The acute toxicity to daphnia of Bornyl acetate has been investigated using a QSAR model that predicts daphnia mortality in an OECD 202 study. Bornyl acetate falls within the applicability domain of the model as demonstrated in the QPRF.

The 48-h EC50 was 7.28 mg test material/L with 95%-Confidence Limit between 4.56 and 11.64 mg test material/L. EC50 were based on mobility. 

Based on the results of this study, limonene would not be classified as acute 1 to aquatic organisms in accordance with the classification of the CLP.

This toxicity study is acceptable and can be used for that endpoint.

 

Results Synopsis

Test Type: QSAR model

LC50: 7.28 mg test material/L 95%-C.L.: 4.56 to 11.64 mg test material/L

Endpoint:
short-term toxicity to aquatic invertebrates
Type of information:
experimental study
Adequacy of study:
supporting study
Study period:
1989
Reliability:
2 (reliable with restrictions)
Rationale for reliability incl. deficiencies:
other: Study conducted similarly to OECD guideline 202 with minor deviations: no data on acclimation period, feeding pattern and reference substance.
Reason / purpose for cross-reference:
reference to same study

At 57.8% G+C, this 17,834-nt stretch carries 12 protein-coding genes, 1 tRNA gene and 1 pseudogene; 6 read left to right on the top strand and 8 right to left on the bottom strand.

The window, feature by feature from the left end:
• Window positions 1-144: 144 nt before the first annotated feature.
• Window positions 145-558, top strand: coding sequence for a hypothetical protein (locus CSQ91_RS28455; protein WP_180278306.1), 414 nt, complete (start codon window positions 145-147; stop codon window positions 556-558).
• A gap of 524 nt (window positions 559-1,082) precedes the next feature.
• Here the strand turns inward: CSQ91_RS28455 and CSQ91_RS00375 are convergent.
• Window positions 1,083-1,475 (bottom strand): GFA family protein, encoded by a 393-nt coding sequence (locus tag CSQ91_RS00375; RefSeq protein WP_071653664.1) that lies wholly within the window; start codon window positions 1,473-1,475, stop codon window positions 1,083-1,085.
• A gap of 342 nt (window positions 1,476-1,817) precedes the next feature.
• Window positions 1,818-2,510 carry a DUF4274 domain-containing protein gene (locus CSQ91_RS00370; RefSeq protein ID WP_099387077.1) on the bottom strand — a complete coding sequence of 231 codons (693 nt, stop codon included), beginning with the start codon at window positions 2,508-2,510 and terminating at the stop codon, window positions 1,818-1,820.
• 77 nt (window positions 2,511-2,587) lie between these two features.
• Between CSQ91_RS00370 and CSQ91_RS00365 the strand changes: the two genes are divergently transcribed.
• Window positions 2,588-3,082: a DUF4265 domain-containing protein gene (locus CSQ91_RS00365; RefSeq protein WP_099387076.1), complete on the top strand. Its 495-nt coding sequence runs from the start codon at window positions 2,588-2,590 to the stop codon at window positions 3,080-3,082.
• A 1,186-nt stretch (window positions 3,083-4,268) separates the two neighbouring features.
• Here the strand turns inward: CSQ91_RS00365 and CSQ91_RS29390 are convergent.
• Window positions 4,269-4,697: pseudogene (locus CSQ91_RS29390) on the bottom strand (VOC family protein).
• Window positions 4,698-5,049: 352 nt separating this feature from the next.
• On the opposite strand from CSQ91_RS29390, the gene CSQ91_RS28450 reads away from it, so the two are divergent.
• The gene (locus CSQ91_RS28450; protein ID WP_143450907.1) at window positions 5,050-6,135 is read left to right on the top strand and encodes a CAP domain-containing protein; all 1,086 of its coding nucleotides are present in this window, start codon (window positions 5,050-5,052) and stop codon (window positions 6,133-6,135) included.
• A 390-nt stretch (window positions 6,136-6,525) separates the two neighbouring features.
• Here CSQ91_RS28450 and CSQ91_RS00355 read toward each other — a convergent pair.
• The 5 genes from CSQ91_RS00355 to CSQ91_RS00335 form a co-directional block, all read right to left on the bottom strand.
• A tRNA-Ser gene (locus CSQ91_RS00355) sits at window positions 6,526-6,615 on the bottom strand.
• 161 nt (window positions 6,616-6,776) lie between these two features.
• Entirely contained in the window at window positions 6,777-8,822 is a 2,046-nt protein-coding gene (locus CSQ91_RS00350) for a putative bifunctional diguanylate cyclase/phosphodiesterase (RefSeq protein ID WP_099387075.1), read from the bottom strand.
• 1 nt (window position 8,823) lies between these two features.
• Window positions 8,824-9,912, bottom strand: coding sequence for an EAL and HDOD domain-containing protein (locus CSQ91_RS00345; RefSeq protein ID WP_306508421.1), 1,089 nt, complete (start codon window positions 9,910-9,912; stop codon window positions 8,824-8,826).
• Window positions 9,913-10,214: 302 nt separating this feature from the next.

Qualifier:
equivalent or similar to guideline
Guideline:
OECD Guideline 202 (Daphnia sp. Acute Immobilisation Test)
Deviations:
yes
Remarks:
no data on acclimation period, feeding pattern and reference substance
GLP compliance:
not specified
Specific details on test material used for the study:
Details on properties of test surrogate or analogue material (migrated information):
Not applicable
Analytical monitoring:
yes
Details on sampling:
- Concentrations: 0, 124, 248, 372, 496 or 620 µg/L
- Sampling time: 0, 24 and 48 hours
Vehicle:
yes
Details on test solutions:
PREPARATION AND APPLICATION OF TEST SOLUTION
- Method: Test solutions was provided as liquid/liquid saturation units by adding excess of test chemical in 14 L of Lake Superior water
- Controls: Dilution water
- Chemical name of vehicle: Water
- Concentration of vehicle in test medium: Stock (620 µg/L liq-liq equil.)
Test organisms (species):
Daphnia magna
Details on test organisms:
TEST ORGANISM
- Common name: Water flea
- Source: ERL-Duluth, USA
- Age at study initiation: < 24 hours
Test type:
flow-through
Water media type:
freshwater
Limit test:
no
Total exposure duration:
48 h
Post exposure observation period:
None
Hardness: